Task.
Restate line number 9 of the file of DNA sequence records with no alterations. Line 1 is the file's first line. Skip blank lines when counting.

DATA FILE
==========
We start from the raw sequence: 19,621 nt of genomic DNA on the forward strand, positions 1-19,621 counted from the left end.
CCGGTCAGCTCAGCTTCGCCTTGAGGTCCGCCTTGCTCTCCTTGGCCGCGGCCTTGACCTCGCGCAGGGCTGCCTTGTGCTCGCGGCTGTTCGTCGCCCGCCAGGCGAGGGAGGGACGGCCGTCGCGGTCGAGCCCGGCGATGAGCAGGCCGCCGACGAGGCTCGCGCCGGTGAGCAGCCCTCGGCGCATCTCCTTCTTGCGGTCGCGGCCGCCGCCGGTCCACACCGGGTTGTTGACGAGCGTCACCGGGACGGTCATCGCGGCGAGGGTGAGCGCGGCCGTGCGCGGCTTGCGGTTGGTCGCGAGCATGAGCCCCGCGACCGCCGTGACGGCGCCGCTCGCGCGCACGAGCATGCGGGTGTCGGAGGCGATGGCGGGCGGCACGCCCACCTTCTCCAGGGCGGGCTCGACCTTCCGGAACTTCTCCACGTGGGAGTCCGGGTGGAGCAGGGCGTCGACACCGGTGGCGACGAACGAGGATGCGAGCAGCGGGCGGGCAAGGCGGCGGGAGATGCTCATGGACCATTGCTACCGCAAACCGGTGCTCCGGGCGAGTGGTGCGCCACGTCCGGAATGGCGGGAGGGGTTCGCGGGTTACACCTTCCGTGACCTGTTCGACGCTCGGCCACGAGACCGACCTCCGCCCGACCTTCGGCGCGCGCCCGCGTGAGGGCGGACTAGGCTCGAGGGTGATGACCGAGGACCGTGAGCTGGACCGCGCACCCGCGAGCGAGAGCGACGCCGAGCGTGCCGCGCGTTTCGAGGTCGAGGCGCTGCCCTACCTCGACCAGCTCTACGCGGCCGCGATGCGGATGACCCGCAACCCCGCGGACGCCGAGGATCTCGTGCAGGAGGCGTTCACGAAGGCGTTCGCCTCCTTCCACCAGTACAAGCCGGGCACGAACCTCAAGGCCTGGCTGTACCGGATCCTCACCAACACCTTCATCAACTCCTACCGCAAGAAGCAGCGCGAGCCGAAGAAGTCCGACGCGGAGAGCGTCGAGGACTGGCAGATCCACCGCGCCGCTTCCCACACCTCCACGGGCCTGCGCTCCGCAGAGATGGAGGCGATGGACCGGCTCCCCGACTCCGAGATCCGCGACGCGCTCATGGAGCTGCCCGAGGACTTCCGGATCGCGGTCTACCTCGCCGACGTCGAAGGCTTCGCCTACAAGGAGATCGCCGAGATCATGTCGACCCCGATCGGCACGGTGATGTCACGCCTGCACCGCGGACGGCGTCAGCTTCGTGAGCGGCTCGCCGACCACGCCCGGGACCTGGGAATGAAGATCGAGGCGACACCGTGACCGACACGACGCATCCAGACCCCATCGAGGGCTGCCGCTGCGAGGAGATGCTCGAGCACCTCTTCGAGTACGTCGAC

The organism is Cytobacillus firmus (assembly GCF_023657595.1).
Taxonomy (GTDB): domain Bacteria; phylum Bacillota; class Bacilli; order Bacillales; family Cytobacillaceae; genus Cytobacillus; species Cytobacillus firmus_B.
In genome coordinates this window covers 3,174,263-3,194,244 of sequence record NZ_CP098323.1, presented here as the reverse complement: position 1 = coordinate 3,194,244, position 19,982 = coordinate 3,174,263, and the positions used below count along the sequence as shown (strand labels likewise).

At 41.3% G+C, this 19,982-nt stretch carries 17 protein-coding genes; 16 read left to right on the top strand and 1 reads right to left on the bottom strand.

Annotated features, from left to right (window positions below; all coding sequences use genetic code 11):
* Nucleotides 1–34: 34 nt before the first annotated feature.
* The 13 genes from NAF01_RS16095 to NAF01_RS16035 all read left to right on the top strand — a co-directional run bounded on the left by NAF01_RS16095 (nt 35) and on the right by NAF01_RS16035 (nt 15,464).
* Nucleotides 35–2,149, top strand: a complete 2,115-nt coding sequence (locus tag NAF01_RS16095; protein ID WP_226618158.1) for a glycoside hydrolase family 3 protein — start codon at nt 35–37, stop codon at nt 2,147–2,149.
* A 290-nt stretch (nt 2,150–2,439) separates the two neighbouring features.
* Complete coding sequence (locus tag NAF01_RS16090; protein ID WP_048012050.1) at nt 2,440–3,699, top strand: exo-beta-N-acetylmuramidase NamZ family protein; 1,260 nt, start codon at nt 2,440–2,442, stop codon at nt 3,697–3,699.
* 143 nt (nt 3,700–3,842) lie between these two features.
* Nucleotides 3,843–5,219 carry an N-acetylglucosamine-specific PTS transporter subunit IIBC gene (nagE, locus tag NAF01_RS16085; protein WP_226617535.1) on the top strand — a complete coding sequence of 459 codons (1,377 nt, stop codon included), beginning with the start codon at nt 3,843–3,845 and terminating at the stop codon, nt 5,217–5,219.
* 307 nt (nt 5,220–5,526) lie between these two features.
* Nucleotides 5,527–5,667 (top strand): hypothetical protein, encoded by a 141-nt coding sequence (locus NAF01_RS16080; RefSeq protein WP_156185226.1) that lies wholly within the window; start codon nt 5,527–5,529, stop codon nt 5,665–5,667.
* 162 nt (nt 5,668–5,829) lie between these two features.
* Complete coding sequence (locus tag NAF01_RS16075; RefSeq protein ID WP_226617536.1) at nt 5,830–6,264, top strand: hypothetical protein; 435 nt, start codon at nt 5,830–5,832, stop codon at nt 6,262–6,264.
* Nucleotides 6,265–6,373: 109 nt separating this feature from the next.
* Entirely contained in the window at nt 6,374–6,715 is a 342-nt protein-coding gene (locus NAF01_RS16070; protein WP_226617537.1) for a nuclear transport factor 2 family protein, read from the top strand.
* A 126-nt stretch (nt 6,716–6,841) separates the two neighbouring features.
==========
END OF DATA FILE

* The 13 genes from NAF01_RS16095 to NAF01_RS16035 all read left to right on the top strand — a co-directional run bounded on the left by NAF01_RS16095 (nt 35) and on the right by NAF01_RS16035 (nt 15,464).